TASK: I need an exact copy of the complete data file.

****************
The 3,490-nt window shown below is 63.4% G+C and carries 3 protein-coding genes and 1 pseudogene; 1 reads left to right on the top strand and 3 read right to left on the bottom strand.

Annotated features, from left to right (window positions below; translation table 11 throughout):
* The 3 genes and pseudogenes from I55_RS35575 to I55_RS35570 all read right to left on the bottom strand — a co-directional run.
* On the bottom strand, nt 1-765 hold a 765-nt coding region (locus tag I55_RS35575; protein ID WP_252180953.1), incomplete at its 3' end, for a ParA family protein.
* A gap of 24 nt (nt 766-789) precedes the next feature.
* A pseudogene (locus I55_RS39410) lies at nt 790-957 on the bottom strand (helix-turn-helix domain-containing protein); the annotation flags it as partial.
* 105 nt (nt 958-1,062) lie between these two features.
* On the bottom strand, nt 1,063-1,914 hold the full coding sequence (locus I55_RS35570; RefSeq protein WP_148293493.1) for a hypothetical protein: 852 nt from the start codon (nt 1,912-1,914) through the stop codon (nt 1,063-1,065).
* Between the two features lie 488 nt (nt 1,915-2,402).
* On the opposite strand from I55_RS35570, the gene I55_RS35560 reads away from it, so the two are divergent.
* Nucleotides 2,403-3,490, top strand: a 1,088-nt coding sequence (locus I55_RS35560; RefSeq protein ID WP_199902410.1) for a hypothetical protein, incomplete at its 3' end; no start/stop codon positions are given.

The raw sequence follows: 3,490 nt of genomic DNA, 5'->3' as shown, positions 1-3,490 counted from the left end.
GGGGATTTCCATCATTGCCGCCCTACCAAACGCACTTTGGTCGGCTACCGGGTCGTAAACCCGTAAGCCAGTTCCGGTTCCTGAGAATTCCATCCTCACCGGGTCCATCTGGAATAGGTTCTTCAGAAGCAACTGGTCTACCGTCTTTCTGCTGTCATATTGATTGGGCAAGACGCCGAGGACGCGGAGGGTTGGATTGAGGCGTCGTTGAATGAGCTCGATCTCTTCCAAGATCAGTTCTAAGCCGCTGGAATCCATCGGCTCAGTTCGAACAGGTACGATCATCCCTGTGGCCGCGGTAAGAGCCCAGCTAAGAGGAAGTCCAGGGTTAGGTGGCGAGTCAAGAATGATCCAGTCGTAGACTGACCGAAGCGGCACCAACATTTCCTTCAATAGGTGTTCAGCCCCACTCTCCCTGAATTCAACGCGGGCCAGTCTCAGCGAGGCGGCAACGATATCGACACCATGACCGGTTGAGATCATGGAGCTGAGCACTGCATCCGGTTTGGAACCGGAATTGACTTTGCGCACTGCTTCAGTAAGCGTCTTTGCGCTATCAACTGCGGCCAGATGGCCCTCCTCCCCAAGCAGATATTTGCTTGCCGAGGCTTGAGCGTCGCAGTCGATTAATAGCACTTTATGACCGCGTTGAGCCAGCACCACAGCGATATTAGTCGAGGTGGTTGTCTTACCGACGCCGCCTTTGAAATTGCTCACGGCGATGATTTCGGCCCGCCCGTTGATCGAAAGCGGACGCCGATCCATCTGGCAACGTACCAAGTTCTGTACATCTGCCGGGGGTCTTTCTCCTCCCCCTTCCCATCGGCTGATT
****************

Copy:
The 3,490-nt window shown below is 63.4% G+C and carries 3 protein-coding genes and 1 pseudogene; 1 reads left to right on the top strand and 3 read right to left on the bottom strand.

Annotated features, from left to right (window positions below; translation table 11 throughout):
* The 3 genes and pseudogenes from I55_RS35575 to I55_RS35570 all read right to left on the bottom strand — a co-directional run.
* On the bottom strand, nt 1-765 hold a 765-nt coding region (locus tag I55_RS35575; protein ID WP_252180953.1), incomplete at its 3' end, for a ParA family protein.
* A gap of 24 nt (nt 766-789) precedes the next feature.
* A pseudogene (locus I55_RS39410) lies at nt 790-957 on the bottom strand (helix-turn-helix domain-containing protein); the annotation flags it as partial.
* 105 nt (nt 958-1,062) lie between these two features.
* On the bottom strand, nt 1,063-1,914 hold the full coding sequence (locus I55_RS35570; RefSeq protein WP_148293493.1) for a hypothetical protein: 852 nt from the start codon (nt 1,912-1,914) through the stop codon (nt 1,063-1,065).
* Between the two features lie 488 nt (nt 1,915-2,402).
* On the opposite strand from I55_RS35570, the gene I55_RS35560 reads away from it, so the two are divergent.
* Nucleotides 2,403-3,490, top strand: a 1,088-nt coding sequence (locus I55_RS35560; RefSeq protein ID WP_199902410.1) for a hypothetical protein, incomplete at its 3' end; no start/stop codon positions are given.

The raw sequence follows: 3,490 nt of genomic DNA, 5'->3' as shown, positions 1-3,490 counted from the left end.
GGGGATTTCCATCATTGCCGCCCTACCAAACGCACTTTGGTCGGCTACCGGGTCGTAAACCCGTAAGCCAGTTCCGGTTCCTGAGAATTCCATCCTCACCGGGTCCATCTGGAATAGGTTCTTCAGAAGCAACTGGTCTACCGTCTTTCTGCTGTCATATTGATTGGGCAAGACGCCGAGGACGCGGAGGGTTGGATTGAGGCGTCGTTGAATGAGCTCGATCTCTTCCAAGATCAGTTCTAAGCCGCTGGAATCCATCGGCTCAGTTCGAACAGGTACGATCATCCCTGTGGCCGCGGTAAGAGCCCAGCTAAGAGGAAGTCCAGGGTTAGGTGGCGAGTCAAGAATGATCCAGTCGTAGACTGACCGAAGCGGCACCAACATTTCCTTCAATAGGTGTTCAGCCCCACTCTCCCTGAATTCAACGCGGGCCAGTCTCAGCGAGGCGGCAACGATATCGACACCATGACCGGTTGAGATCATGGAGCTGAGCACTGCATCCGGTTTGGAACCGGAATTGACTTTGCGCACTGCTTCAGTAAGCGTCTTTGCGCTATCAACTGCGGCCAGATGGCCCTCCTCCCCAAGCAGATATTTGCTTGCCGAGGCTTGAGCGTCGCAGTCGATTAATAGCACTTTATGACCGCGTTGAGCCAGCACCACAGCGATATTAGTCGAGGTGGTTGTCTTACCGACGCCGCCTTTGAAATTGCTCACGGCGATGATTTCGGCCCGCCCGTTGATCGAAAGCGGACGCCGATCCATCTGGCAACGTACCAAGTTCTGTACATCTGCCGGGGGTCTTTCTCCTCCCCCTTCCCATCGGCTGATT